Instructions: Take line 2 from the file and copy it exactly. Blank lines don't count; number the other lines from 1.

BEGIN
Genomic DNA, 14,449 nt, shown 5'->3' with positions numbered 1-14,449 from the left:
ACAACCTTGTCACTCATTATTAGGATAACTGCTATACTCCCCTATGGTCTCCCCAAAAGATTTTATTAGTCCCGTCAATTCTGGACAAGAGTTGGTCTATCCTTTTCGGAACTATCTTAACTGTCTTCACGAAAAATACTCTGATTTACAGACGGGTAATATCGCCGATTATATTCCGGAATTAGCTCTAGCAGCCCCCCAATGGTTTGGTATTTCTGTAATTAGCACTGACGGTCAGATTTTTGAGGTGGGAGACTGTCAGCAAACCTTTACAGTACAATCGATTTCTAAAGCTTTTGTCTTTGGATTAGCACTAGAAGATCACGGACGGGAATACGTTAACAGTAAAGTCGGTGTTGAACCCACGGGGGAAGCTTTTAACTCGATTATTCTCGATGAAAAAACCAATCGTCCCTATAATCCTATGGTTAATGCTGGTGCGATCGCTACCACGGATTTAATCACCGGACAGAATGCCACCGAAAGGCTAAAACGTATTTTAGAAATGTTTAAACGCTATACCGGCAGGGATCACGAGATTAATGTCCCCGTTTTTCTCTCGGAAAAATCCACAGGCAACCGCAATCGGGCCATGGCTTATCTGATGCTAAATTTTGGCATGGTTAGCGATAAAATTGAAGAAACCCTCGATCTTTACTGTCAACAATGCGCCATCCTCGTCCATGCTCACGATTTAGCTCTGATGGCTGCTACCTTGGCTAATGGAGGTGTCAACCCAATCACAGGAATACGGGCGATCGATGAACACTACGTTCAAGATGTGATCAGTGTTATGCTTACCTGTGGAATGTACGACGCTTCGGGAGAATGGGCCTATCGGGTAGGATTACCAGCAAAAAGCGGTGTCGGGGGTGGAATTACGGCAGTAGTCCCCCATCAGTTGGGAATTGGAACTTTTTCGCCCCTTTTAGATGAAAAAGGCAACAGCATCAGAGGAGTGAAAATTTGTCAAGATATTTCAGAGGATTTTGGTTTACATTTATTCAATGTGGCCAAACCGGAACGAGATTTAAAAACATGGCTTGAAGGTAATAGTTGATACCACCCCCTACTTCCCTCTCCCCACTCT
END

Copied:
ACAACCTTGTCACTCATTATTAGGATAACTGCTATACTCCCCTATGGTCTCCCCAAAAGATTTTATTAGTCCCGTCAATTCTGGACAAGAGTTGGTCTATCCTTTTCGGAACTATCTTAACTGTCTTCACGAAAAATACTCTGATTTACAGACGGGTAATATCGCCGATTATATTCCGGAATTAGCTCTAGCAGCCCCCCAATGGTTTGGTATTTCTGTAATTAGCACTGACGGTCAGATTTTTGAGGTGGGAGACTGTCAGCAAACCTTTACAGTACAATCGATTTCTAAAGCTTTTGTCTTTGGATTAGCACTAGAAGATCACGGACGGGAATACGTTAACAGTAAAGTCGGTGTTGAACCCACGGGGGAAGCTTTTAACTCGATTATTCTCGATGAAAAAACCAATCGTCCCTATAATCCTATGGTTAATGCTGGTGCGATCGCTACCACGGATTTAATCACCGGACAGAATGCCACCGAAAGGCTAAAACGTATTTTAGAAATGTTTAAACGCTATACCGGCAGGGATCACGAGATTAATGTCCCCGTTTTTCTCTCGGAAAAATCCACAGGCAACCGCAATCGGGCCATGGCTTATCTGATGCTAAATTTTGGCATGGTTAGCGATAAAATTGAAGAAACCCTCGATCTTTACTGTCAACAATGCGCCATCCTCGTCCATGCTCACGATTTAGCTCTGATGGCTGCTACCTTGGCTAATGGAGGTGTCAACCCAATCACAGGAATACGGGCGATCGATGAACACTACGTTCAAGATGTGATCAGTGTTATGCTTACCTGTGGAATGTACGACGCTTCGGGAGAATGGGCCTATCGGGTAGGATTACCAGCAAAAAGCGGTGTCGGGGGTGGAATTACGGCAGTAGTCCCCCATCAGTTGGGAATTGGAACTTTTTCGCCCCTTTTAGATGAAAAAGGCAACAGCATCAGAGGAGTGAAAATTTGTCAAGATATTTCAGAGGATTTTGGTTTACATTTATTCAATGTGGCCAAACCGGAACGAGATTTAAAAACATGGCTTGAAGGTAATAGTTGATACCACCCCCTACTTCCCTCTCCCCACTCT